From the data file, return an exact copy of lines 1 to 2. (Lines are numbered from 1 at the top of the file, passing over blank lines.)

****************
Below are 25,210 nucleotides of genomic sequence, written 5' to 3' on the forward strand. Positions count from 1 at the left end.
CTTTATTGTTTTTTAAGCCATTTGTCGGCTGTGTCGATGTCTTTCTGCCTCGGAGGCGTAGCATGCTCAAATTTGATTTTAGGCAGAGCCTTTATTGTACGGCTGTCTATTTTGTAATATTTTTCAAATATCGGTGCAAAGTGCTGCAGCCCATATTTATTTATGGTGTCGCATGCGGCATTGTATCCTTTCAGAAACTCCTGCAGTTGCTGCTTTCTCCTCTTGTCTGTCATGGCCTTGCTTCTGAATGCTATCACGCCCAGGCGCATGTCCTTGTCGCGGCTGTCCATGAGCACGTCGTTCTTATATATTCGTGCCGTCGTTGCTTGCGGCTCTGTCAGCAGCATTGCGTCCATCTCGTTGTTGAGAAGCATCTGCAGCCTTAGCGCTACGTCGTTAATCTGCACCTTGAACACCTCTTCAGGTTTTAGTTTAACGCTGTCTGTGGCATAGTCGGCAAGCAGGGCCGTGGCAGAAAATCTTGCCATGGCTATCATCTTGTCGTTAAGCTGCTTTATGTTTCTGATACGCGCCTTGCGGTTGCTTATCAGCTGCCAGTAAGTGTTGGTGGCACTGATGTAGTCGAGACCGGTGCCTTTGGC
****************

Below are 25,210 nucleotides of genomic sequence, written 5' to 3' on the forward strand. Positions count from 1 at the left end.
CTTTATTGTTTTTTAAGCCATTTGTCGGCTGTGTCGATGTCTTTCTGCCTCGGAGGCGTAGCATGCTCAAATTTGATTTTAGGCAGAGCCTTTATTGTACGGCTGTCTATTTTGTAATATTTTTCAAATATCGGTGCAAAGTGCTGCAGCCCATATTTATTTATGGTGTCGCATGCGGCATTGTATCCTTTCAGAAACTCCTGCAGTTGCTGCTTTCTCCTCTTGTCTGTCATGGCCTTGCTTCTGAATGCTATCACGCCCAGGCGCATGTCCTTGTCGCGGCTGTCCATGAGCACGTCGTTCTTATATATTCGTGCCGTCGTTGCTTGCGGCTCTGTCAGCAGCATTGCGTCCATCTCGTTGTTGAGAAGCATCTGCAGCCTTAGCGCTACGTCGTTAATCTGCACCTTGAACACCTCTTCAGGTTTTAGTTTAACGCTGTCTGTGGCATAGTCGGCAAGCAGGGCCGTGGCAGAAAATCTTGCCATGGCTATCATCTTGTCGTTAAGCTGCTTTATGTTTCTGATACGCGCCTTGCGGTTGCTTATCAGCTGCCAGTAAGTGTTGGTGGCACTGATGTAGTCGAGACCGGTGCCTTTGGC